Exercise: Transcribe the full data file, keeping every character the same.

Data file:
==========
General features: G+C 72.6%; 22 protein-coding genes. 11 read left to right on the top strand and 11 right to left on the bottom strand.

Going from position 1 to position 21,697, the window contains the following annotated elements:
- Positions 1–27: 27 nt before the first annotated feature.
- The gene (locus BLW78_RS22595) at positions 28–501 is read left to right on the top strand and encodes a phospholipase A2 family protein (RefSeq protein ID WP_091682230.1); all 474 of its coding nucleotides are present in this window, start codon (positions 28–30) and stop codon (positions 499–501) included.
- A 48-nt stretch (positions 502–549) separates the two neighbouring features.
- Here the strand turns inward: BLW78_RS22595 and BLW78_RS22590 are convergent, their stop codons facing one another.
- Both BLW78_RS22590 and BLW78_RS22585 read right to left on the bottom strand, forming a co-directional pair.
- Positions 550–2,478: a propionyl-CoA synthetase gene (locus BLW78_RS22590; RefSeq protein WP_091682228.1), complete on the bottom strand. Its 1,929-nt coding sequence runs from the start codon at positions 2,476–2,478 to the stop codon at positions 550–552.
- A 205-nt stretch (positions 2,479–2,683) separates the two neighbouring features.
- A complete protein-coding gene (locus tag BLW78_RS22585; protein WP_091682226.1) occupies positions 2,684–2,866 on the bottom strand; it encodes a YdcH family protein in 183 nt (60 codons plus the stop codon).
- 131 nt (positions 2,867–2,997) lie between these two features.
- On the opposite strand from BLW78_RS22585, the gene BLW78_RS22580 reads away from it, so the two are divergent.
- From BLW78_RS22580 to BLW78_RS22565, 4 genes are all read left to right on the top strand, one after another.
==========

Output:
General features: G+C 72.6%; 22 protein-coding genes. 11 read left to right on the top strand and 11 right to left on the bottom strand.

Going from position 1 to position 21,697, the window contains the following annotated elements:
- Positions 1–27: 27 nt before the first annotated feature.
- The gene (locus BLW78_RS22595) at positions 28–501 is read left to right on the top strand and encodes a phospholipase A2 family protein (RefSeq protein ID WP_091682230.1); all 474 of its coding nucleotides are present in this window, start codon (positions 28–30) and stop codon (positions 499–501) included.
- A 48-nt stretch (positions 502–549) separates the two neighbouring features.
- Here the strand turns inward: BLW78_RS22595 and BLW78_RS22590 are convergent, their stop codons facing one another.
- Both BLW78_RS22590 and BLW78_RS22585 read right to left on the bottom strand, forming a co-directional pair.
- Positions 550–2,478: a propionyl-CoA synthetase gene (locus BLW78_RS22590; RefSeq protein WP_091682228.1), complete on the bottom strand. Its 1,929-nt coding sequence runs from the start codon at positions 2,476–2,478 to the stop codon at positions 550–552.
- A 205-nt stretch (positions 2,479–2,683) separates the two neighbouring features.
- A complete protein-coding gene (locus tag BLW78_RS22585; protein WP_091682226.1) occupies positions 2,684–2,866 on the bottom strand; it encodes a YdcH family protein in 183 nt (60 codons plus the stop codon).
- 131 nt (positions 2,867–2,997) lie between these two features.
- On the opposite strand from BLW78_RS22585, the gene BLW78_RS22580 reads away from it, so the two are divergent.
- From BLW78_RS22580 to BLW78_RS22565, 4 genes are all read left to right on the top strand, one after another.